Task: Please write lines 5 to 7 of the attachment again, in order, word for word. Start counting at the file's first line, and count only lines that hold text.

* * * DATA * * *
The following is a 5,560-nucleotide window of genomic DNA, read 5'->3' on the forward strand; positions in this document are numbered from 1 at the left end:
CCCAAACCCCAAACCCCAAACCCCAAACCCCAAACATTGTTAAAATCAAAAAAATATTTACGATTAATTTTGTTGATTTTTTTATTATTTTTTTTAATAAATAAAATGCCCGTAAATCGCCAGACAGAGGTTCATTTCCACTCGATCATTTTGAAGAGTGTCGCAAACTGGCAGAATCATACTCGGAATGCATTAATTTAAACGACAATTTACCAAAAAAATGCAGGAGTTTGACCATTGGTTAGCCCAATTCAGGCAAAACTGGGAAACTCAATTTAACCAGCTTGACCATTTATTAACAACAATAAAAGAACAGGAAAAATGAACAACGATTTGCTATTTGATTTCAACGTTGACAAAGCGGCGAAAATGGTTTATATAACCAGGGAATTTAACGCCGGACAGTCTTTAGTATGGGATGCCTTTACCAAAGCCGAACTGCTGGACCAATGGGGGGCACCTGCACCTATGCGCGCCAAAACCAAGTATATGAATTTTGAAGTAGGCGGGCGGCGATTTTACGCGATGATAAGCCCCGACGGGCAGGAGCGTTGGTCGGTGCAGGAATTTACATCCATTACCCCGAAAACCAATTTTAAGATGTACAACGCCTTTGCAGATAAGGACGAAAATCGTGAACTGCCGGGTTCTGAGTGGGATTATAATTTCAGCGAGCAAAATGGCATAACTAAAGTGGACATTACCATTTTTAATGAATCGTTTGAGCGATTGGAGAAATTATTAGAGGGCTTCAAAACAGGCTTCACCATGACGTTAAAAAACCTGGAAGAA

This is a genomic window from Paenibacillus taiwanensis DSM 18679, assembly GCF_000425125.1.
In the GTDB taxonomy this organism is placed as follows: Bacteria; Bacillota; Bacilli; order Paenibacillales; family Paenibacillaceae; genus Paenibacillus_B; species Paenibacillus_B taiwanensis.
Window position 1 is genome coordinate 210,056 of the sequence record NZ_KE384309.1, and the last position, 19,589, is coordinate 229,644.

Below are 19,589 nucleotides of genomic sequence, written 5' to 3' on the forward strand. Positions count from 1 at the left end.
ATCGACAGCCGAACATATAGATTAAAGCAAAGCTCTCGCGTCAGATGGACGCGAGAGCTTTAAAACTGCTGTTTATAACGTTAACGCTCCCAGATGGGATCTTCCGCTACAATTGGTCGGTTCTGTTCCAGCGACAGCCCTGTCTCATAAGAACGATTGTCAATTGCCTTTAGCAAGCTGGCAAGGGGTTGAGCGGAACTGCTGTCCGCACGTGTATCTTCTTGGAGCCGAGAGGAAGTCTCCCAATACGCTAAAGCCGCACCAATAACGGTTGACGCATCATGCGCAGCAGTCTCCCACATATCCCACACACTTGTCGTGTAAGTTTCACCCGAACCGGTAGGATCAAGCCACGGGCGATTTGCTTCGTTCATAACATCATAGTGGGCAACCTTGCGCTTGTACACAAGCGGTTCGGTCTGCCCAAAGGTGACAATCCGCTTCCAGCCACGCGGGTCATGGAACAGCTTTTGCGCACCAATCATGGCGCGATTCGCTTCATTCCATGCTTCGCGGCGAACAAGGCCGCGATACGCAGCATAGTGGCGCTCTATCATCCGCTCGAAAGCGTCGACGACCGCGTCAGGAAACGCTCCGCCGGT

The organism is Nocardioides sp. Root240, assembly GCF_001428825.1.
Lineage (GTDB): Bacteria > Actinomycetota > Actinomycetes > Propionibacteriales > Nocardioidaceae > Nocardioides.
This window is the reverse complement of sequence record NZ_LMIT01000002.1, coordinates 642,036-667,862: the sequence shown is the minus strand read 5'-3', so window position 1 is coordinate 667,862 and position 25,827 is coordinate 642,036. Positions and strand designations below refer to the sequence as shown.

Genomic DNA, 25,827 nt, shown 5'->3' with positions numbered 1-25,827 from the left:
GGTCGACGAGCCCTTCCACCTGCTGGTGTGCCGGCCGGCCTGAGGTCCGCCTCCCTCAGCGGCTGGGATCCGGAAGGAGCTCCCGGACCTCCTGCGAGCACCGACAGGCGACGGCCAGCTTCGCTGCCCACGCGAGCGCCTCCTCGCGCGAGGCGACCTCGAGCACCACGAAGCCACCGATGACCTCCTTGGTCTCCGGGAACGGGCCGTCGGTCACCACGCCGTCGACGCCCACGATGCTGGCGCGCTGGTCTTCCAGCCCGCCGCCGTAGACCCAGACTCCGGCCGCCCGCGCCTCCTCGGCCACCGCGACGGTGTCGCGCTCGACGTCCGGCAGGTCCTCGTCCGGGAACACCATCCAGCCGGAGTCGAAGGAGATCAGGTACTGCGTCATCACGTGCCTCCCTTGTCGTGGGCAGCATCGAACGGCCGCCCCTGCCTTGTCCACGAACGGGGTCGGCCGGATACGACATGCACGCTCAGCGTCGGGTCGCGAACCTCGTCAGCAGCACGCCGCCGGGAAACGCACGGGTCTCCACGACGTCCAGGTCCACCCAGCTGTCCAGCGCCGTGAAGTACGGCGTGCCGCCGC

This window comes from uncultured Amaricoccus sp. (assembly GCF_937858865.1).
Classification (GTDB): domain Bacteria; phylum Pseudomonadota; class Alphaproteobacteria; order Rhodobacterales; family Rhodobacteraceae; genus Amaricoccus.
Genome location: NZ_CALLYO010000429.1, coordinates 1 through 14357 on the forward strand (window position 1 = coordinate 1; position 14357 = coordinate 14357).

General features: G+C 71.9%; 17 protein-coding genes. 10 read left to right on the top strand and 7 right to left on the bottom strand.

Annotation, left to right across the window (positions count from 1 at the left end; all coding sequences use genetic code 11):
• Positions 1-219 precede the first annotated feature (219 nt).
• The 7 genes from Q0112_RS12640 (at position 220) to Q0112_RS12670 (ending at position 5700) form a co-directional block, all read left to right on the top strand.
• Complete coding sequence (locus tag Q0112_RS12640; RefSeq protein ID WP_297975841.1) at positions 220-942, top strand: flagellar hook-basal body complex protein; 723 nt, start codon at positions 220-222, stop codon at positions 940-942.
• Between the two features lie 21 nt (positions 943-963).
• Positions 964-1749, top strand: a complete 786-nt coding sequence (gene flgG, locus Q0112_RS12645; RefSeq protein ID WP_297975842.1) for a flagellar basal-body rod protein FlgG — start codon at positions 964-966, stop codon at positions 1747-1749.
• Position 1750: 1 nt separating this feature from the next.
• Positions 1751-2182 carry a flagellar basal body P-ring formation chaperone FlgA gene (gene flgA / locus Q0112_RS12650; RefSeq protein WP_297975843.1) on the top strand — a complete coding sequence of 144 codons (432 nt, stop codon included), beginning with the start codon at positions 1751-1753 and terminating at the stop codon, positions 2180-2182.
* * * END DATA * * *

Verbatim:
Window position 1 is genome coordinate 210,056 of the sequence record NZ_KE384309.1, and the last position, 19,589, is coordinate 229,644.

Below are 19,589 nucleotides of genomic sequence, written 5' to 3' on the forward strand. Positions count from 1 at the left end.
ATCGACAGCCGAACATATAGATTAAAGCAAAGCTCTCGCGTCAGATGGACGCGAGAGCTTTAAAACTGCTGTTTATAACGTTAACGCTCCCAGATGGGATCTTCCGCTACAATTGGTCGGTTCTGTTCCAGCGACAGCCCTGTCTCATAAGAACGATTGTCAATTGCCTTTAGCAAGCTGGCAAGGGGTTGAGCGGAACTGCTGTCCGCACGTGTATCTTCTTGGAGCCGAGAGGAAGTCTCCCAATACGCTAAAGCCGCACCAATAACGGTTGACGCATCATGCGCAGCAGTCTCCCACATATCCCACACACTTGTCGTGTAAGTTTCACCCGAACCGGTAGGATCAAGCCACGGGCGATTTGCTTCGTTCATAACATCATAGTGGGCAACCTTGCGCTTGTACACAAGCGGTTCGGTCTGCCCAAAGGTGACAATCCGCTTCCAGCCACGCGGGTCATGGAACAGCTTTTGCGCACCAATCATGGCGCGATTCGCTTCATTCCATGCTTCGCGGCGAACAAGGCCGCGATACGCAGCATAGTGGCGCTCTATCATCCGCTCGAAAGCGTCGACGACCGCGTCAGGAAACGCTCCGCCGGT